Prayer Spaces in Schools day conferences

Prayer Spaces in Schools is a movement that is growing fast. This year, to better serve the many people who are now running, or planning to run, prayer spaces in schools, we ran conferences in London, Leeds and Edinburgh.

In London about 120 people gathered once again in the crypt of St. James’ Church, Clerkenwell. Bill Cahusac from HTB opened the day bringing a Biblical perspective to his experience of prayer spaces and then Phil Togwell spoke about where we’ve got to and why this is important, inspired in part by this challenge from “The Wounded Healer” by Henri Nouwen:

“I am afraid that in a few decades the church will be accused of having failed at it’s most basic task, offering people creative ways to communicate with the source of life.”

Helen McGeoch from Cheltenham told the story of a first prayer space in a local school which offered many helpful tips and insights into the practicalities and the negotiation required to make a good start with a school. Developing this theme we were pleased to welcome David Howell, youth work consultant and adviser to on the new schools work qualification, who explained from the perspective of education “How do prayer spaces serve schools.” In the afternoon practical workshops covered creating resources for spiritual development, planning a first prayer space, chaplaincy and permanent prayer spaces.

A week later and we were in Leeds for something of a re-run of the programme and, in spite of early doubts, over 90 people turned up. This time we were inspired from Scripture by Sam Corley, Canon Residentiary of Bradford Cathedral who has been instrumental in promoting prayer spaces in his area. The story of a first prayer space came from Louise Hargreaves who came to the London conference last year and has since done an amazing job of helping to make prayer part of the life of her children’s school.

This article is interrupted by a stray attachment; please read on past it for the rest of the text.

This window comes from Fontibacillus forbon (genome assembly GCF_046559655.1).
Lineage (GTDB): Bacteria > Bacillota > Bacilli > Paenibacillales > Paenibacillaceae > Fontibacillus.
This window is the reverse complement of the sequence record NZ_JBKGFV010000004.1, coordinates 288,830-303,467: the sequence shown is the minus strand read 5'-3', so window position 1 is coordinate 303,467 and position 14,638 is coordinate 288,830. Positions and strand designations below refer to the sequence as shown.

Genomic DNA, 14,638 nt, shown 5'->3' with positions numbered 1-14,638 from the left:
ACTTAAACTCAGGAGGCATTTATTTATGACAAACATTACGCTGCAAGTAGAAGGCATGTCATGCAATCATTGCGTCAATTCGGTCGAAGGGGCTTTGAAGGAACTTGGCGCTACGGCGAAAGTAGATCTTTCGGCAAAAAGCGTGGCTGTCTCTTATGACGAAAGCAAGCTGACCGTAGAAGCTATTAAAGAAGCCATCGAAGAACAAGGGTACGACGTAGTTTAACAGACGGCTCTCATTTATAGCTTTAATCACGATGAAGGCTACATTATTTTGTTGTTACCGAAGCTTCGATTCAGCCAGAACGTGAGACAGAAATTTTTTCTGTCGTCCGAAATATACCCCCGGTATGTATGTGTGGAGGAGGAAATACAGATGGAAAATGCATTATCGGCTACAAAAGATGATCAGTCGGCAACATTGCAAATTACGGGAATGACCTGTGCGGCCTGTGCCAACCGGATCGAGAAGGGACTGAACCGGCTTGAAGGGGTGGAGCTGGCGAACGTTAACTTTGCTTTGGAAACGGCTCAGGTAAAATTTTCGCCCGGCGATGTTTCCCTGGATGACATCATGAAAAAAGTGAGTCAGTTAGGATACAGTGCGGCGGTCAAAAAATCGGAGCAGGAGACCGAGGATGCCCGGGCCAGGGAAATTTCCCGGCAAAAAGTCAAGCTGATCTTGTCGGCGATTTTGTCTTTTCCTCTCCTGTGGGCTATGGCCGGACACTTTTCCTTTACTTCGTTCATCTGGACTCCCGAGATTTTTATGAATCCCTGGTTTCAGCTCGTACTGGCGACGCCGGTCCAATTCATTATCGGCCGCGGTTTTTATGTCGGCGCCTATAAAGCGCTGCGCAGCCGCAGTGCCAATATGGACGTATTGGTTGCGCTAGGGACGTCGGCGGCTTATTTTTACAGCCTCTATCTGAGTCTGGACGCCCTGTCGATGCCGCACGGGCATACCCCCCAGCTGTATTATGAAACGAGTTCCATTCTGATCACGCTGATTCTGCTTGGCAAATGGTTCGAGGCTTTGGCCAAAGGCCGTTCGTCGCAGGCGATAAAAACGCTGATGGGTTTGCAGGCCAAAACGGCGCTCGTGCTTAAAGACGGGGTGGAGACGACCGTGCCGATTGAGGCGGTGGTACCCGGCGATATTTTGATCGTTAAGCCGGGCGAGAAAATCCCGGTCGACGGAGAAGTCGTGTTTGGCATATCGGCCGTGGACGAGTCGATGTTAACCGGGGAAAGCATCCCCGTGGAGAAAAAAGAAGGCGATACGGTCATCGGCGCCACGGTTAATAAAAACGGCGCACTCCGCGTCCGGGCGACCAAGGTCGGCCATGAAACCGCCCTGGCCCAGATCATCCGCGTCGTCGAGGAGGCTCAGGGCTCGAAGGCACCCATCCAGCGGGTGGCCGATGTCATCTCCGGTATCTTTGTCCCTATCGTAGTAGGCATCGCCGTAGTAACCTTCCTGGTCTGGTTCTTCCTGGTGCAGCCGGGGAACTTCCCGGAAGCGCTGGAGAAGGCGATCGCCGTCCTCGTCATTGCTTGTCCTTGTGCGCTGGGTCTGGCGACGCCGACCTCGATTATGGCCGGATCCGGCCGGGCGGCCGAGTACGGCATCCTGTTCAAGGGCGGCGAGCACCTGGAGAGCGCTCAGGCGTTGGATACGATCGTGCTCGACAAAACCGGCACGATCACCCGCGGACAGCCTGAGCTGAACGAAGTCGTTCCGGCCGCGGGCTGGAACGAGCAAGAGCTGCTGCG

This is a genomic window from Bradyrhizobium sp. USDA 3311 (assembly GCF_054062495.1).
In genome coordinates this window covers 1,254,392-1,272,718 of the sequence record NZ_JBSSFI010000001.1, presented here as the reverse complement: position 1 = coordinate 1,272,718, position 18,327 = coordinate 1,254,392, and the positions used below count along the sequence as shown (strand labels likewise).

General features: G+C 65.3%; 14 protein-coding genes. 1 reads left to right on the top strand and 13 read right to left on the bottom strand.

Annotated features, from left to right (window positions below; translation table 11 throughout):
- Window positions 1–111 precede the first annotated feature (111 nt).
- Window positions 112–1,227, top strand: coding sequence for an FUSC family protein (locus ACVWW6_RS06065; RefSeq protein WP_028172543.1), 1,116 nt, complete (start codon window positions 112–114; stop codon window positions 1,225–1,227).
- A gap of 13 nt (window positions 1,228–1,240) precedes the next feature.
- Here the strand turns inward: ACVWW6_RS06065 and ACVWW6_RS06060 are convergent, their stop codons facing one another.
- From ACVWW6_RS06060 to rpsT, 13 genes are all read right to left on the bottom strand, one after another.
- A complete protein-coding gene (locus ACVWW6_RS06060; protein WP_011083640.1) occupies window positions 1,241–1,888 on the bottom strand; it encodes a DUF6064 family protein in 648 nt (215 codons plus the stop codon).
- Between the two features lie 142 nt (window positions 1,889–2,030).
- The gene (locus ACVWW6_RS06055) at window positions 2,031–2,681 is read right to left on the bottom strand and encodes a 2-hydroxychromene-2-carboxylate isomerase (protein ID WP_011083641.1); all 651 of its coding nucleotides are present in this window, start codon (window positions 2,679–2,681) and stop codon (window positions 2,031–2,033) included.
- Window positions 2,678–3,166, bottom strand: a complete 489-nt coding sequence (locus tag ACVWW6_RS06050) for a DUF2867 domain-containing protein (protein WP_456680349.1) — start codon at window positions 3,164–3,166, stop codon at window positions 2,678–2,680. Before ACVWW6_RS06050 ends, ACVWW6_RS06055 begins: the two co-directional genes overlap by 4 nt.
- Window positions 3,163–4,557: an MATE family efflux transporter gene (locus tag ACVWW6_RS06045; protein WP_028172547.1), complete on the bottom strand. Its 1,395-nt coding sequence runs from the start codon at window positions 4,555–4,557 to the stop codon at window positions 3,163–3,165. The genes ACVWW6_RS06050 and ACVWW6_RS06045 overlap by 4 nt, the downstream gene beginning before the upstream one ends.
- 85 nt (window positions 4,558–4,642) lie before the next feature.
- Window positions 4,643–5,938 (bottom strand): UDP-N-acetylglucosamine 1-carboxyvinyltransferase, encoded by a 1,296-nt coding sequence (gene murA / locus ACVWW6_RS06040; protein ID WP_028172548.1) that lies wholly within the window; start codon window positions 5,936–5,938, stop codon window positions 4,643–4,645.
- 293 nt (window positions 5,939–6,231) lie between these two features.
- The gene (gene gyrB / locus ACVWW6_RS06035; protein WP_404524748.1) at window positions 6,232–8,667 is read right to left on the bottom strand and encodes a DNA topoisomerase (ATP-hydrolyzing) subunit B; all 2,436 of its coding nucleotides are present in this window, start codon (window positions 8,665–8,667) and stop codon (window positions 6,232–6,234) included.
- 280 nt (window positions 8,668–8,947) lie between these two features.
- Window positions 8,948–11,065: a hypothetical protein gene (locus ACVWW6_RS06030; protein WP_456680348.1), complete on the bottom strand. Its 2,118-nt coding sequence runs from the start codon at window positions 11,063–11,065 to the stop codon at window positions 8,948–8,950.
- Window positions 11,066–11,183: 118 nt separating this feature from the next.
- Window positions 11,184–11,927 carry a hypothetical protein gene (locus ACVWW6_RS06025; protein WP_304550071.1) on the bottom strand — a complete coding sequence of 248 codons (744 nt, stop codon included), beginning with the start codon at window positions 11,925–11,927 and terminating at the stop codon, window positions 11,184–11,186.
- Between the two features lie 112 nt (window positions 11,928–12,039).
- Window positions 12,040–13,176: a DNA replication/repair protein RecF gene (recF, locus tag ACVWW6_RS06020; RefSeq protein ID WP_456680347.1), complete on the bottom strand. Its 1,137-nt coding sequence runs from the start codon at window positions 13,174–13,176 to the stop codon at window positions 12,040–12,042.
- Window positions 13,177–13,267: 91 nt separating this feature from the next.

This time our educational input came from Lat Blaylock, editor of RE Today who helped us explore the question, “Is it possible to serve the agenda of the school and the agenda of the Christian community together?” Lat took us through an overview of a theology of creation, humanity, incarnation and world faith encouraging us to see God’s big picture helped by images of artwork from students.

Finally, on Monday Edinburgh hosted the third day conference with over 40 people from all over Scotland.

These conferences have surprised us not only with the numbers turning up but also the high proportion of those attending (over 70%) who have yet to run their first prayer space. Knowing how many of those who came last year have since run one or more prayer spaces suggests that in the coming year we’ll see at least another doubling in the number of prayer spaces in schools. When 24/7 Prayer started back in 1999 the simple vision was “to turn the tide in youth culture…” This certainly feels like part of a fulfilment of that vision.

Many of the talks were recorded. Please see the Prayer Spaces in Schools web site for more info.

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